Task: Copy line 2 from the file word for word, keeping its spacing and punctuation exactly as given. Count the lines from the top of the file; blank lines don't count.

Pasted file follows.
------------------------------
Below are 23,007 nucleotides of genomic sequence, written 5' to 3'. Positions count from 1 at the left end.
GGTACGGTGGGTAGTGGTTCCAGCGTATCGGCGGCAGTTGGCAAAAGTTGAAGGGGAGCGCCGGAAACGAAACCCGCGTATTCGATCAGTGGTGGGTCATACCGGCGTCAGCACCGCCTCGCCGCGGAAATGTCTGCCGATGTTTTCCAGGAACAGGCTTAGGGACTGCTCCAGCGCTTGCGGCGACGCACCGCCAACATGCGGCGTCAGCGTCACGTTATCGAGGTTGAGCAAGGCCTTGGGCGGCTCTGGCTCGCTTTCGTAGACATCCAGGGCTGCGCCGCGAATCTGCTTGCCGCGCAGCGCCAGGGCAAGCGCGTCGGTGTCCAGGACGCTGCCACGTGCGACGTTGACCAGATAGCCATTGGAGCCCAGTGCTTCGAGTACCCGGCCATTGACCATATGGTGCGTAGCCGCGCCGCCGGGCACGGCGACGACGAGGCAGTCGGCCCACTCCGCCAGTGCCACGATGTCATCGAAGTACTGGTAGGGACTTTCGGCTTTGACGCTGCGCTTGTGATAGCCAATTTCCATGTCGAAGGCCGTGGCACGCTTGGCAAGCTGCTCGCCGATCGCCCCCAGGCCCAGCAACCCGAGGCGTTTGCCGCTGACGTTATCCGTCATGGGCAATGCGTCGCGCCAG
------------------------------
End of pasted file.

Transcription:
GGTACGGTGGGTAGTGGTTCCAGCGTATCGGCGGCAGTTGGCAAAAGTTGAAGGGGAGCGCCGGAAACGAAACCCGCGTATTCGATCAGTGGTGGGTCATACCGGCGTCAGCACCGCCTCGCCGCGGAAATGTCTGCCGATGTTTTCCAGGAACAGGCTTAGGGACTGCTCCAGCGCTTGCGGCGACGCACCGCCAACATGCGGCGTCAGCGTCACGTTATCGAGGTTGAGCAAGGCCTTGGGCGGCTCTGGCTCGCTTTCGTAGACATCCAGGGCTGCGCCGCGAATCTGCTTGCCGCGCAGCGCCAGGGCAAGCGCGTCGGTGTCCAGGACGCTGCCACGTGCGACGTTGACCAGATAGCCATTGGAGCCCAGTGCTTCGAGTACCCGGCCATTGACCATATGGTGCGTAGCCGCGCCGCCGGGCACGGCGACGACGAGGCAGTCGGCCCACTCCGCCAGTGCCACGATGTCATCGAAGTACTGGTAGGGACTTTCGGCTTTGACGCTGCGCTTGTGATAGCCAATTTCCATGTCGAAGGCCGTGGCACGCTTGGCAAGCTGCTCGCCGATCGCCCCCAGGCCCAGCAACCCGAGGCGTTTGCCGCTGACGTTATCCGTCATGGGCAATGCGTCGCGCCAG